Microsoft and Toshiba Work Together to Enable DVD|
16 December, 1997
REDMOND, Wash., and TOKYO - Dec. 16, 1997 - Microsoft Corp. and Toshiba Corp. have worked together closely to bring the superior attributes of DVD to the Microsoft Windows 98 operating system utilizing Toshiba hardware. This DVD support will appear in beta 3 of Windows 98.
"Users of Windows are increasingly demanding a very high-quality audio and video experience," said Bill Veghte, general manager, Windows 98 at Microsoft. "This experience is a key focus for us, and with Windows 98 we are taking a big step forward. For the mainstream marketplace, DVD defines the best audio and video experience today, and the relationship with Toshiba has helped us deliver a great DVD platform for the PC industry."
Windows 98 provides an end-to-end architecture for DVD, which includes a DVD-ROM device driver, UDF file system, DVD navigation and playback applications, a WDM-based streaming architecture, and support in the DirectX set of APIs for great video playback. Not only does Windows 98 provide great support for DVD video titles, it supports a new breed of highly interactive titles based on the DirectX Media and the Direct ShowTM DVD APIs.
Toshiba helped Microsoft build support for DVD navigation and is providing Microsoft with a DVD decoder minidriver, player application and DirectShow-based sample code. The Toshiba DVD board incorporating Toshiba's Timpani-I TC81203TB single-chip DVD system processor was used as a reference design in the development process. Timpani-I integrates all of the critical functionality required for high quality, including MPEG 2 video decoding and video mixing, hardware-based CSS copy protection processing, subpicture decoding and digital video port support as well as audio and video interfaces and a PCI interface.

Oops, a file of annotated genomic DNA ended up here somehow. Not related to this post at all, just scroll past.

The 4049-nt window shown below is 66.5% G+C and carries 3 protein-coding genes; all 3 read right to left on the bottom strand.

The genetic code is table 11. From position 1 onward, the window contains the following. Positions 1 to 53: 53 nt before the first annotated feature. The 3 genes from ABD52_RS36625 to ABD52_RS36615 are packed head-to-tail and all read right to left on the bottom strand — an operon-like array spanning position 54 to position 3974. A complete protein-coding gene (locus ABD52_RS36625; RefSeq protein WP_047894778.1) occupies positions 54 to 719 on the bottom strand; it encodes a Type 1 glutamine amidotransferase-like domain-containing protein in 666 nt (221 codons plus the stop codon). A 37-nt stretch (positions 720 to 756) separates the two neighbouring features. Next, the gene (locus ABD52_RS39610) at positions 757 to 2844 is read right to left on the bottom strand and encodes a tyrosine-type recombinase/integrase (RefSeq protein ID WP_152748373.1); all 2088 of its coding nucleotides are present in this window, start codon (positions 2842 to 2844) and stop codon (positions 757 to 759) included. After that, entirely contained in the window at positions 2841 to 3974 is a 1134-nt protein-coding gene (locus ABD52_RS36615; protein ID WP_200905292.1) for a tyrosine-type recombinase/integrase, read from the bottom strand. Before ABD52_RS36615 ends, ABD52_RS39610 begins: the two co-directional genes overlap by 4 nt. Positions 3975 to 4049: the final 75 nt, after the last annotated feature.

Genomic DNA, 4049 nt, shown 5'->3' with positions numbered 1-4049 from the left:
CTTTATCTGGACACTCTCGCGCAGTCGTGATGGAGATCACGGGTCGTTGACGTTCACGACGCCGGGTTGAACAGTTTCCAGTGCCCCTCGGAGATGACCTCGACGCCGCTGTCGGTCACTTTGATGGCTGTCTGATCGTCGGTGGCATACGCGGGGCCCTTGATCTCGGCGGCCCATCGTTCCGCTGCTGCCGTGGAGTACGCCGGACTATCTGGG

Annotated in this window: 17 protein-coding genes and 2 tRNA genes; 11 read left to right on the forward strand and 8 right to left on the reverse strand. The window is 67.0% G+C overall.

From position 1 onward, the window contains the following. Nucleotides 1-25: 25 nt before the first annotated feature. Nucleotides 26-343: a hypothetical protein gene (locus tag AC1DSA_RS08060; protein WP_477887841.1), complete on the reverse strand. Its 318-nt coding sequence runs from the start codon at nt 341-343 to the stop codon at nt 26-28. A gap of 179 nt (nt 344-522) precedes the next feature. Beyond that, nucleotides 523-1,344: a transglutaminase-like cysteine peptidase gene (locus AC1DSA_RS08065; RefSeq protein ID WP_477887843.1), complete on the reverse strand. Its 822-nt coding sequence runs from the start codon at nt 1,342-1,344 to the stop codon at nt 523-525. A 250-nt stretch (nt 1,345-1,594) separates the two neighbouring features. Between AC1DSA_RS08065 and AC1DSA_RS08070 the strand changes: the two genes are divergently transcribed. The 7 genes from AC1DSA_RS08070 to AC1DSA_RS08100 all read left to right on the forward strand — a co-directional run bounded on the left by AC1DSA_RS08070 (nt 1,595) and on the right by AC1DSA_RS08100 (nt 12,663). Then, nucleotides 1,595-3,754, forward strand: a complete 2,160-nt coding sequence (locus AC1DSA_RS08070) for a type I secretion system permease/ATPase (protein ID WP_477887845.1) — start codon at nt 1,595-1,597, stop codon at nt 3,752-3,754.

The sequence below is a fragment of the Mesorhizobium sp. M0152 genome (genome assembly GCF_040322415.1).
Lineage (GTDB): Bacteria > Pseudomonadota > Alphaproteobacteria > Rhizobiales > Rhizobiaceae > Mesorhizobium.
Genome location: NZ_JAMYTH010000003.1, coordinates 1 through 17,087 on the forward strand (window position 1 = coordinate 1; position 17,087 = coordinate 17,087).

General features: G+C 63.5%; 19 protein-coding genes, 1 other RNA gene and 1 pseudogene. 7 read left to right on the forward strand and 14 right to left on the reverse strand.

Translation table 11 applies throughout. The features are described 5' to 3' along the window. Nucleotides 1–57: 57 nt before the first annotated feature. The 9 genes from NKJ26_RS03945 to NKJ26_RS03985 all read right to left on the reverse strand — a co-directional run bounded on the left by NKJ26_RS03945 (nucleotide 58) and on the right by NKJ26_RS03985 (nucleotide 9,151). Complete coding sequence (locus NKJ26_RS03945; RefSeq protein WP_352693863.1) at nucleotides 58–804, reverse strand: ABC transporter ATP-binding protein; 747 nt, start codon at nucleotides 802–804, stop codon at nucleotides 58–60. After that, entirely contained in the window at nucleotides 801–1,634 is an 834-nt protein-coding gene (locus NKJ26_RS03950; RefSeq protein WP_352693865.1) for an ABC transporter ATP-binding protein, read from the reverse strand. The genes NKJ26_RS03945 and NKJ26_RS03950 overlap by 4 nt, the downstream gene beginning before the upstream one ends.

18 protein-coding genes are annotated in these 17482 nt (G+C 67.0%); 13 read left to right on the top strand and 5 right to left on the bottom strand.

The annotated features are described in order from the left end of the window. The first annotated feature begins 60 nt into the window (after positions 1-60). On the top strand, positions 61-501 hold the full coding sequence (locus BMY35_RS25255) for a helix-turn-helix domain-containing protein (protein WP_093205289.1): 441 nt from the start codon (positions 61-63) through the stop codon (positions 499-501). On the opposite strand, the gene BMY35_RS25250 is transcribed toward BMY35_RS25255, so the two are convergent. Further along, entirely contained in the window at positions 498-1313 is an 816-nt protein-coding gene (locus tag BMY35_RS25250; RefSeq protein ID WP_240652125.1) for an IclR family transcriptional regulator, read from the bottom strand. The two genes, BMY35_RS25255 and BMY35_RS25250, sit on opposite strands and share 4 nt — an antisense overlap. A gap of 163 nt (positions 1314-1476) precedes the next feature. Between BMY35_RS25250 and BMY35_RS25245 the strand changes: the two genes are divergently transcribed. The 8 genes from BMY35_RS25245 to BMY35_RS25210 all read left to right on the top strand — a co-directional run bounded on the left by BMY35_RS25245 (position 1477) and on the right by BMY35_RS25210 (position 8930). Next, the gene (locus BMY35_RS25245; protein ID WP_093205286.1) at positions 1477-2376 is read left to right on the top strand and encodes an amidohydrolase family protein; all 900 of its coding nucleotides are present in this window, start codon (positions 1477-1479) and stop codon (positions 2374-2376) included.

"Toshiba welcomes Windows 98 support for DVD," said Haruhiko Banno, general manager of the PC division at Toshiba Corp. "As one of the world's leading PC manufacturers and a DVD technology leader, we have no doubt that DVD will soon become a core feature of PCs. We are excited about this relationship, which I am confident will provide a trigger for a rapid expansion of both the DVD and PC industries."
Microsoft, Windows, DirectX and DirectShow are either registered trademarks or trademarks of Microsoft Corp. in the United States and/or other countries. Other product and company names herein may be trademarks of their respective owners.
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